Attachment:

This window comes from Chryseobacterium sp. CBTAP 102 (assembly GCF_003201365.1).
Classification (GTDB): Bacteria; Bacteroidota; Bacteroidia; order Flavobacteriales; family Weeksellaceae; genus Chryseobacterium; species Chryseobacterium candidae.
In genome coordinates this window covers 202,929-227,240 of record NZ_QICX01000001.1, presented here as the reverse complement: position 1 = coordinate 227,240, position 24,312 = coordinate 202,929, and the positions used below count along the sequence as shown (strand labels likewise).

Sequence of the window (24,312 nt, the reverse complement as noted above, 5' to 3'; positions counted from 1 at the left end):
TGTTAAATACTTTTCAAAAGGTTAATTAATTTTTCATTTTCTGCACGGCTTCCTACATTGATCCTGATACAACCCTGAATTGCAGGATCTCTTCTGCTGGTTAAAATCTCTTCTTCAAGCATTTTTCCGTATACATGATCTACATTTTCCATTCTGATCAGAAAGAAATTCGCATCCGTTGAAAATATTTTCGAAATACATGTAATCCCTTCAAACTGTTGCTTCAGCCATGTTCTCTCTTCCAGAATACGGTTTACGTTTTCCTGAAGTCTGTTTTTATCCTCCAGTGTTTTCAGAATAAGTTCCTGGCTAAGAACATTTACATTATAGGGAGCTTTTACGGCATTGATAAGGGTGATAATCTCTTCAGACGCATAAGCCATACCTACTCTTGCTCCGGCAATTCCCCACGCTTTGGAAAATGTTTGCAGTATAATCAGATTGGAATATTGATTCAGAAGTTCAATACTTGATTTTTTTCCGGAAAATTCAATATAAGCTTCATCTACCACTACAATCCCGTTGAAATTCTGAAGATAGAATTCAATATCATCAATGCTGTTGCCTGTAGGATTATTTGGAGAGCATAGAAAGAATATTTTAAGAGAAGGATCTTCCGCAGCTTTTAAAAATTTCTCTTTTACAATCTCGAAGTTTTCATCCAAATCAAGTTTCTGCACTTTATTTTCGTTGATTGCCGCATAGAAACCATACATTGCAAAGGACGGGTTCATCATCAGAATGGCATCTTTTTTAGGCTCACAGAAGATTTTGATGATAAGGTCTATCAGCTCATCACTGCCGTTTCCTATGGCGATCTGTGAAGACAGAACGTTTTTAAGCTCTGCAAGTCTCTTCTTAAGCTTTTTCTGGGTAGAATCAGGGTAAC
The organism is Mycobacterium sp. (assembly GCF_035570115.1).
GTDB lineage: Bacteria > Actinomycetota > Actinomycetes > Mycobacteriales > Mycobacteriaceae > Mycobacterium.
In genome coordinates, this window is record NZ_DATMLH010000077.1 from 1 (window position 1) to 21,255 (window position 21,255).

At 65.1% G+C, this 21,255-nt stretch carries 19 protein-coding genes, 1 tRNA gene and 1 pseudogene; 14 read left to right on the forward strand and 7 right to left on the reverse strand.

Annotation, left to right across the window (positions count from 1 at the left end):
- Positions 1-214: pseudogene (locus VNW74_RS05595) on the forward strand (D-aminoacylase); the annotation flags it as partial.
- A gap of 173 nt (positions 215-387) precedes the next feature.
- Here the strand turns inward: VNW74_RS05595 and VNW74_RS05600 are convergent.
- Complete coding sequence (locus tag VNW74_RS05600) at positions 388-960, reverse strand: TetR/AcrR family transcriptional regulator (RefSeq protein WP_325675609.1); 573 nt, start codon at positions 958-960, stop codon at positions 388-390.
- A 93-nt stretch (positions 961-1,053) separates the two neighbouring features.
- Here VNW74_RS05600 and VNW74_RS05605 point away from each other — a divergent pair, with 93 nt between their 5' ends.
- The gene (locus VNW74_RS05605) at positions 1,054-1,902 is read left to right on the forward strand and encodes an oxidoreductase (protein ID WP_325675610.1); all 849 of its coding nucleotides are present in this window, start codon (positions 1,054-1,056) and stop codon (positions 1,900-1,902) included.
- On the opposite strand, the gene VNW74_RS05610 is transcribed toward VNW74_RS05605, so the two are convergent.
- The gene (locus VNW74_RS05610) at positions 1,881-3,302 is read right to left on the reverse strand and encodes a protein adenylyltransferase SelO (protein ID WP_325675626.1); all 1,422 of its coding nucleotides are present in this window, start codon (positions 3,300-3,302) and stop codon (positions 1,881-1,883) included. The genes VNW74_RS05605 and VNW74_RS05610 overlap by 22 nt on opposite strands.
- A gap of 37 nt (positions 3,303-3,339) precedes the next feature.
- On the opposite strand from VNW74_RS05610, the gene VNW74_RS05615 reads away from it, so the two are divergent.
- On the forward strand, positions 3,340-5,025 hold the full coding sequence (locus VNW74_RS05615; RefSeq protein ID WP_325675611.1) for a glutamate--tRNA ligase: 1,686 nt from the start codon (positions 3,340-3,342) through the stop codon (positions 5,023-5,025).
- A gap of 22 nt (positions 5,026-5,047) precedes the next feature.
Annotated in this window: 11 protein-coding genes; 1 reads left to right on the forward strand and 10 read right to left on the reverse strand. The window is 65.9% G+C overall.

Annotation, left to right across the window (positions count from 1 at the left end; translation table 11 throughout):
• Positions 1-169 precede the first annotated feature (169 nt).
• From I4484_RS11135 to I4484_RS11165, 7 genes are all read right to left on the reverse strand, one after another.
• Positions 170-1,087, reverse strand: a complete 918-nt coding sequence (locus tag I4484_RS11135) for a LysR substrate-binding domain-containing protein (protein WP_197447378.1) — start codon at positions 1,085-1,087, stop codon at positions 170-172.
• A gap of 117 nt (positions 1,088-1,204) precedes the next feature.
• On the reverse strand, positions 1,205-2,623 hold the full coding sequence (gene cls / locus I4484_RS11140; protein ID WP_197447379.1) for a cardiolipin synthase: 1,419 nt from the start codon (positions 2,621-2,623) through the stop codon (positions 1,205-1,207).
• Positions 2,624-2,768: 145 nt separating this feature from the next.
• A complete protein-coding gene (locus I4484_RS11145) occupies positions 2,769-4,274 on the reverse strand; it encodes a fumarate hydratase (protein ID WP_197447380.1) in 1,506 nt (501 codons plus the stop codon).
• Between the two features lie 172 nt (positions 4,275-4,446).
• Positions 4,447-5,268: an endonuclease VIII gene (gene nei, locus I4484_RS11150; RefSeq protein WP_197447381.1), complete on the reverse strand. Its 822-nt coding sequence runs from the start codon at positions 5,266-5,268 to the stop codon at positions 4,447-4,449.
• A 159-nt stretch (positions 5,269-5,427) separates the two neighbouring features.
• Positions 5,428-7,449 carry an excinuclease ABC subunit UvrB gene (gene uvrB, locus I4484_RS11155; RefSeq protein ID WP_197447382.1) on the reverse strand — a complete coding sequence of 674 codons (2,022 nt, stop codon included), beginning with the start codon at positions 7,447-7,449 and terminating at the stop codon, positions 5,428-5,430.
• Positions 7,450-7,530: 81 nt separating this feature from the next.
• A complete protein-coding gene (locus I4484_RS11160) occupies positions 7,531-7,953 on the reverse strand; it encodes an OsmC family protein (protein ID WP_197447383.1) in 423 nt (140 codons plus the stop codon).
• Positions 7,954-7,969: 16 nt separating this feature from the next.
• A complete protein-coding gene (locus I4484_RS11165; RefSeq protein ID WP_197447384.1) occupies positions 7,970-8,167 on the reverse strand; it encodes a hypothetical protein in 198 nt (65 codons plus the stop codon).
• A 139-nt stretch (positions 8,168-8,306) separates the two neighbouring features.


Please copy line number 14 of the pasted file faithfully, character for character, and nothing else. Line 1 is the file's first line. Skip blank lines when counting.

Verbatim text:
- Complete coding sequence (locus tag VNW74_RS05600) at positions 388-960, reverse strand: TetR/AcrR family transcriptional regulator (RefSeq protein WP_325675609.1); 573 nt, start codon at positions 958-960, stop codon at positions 388-390.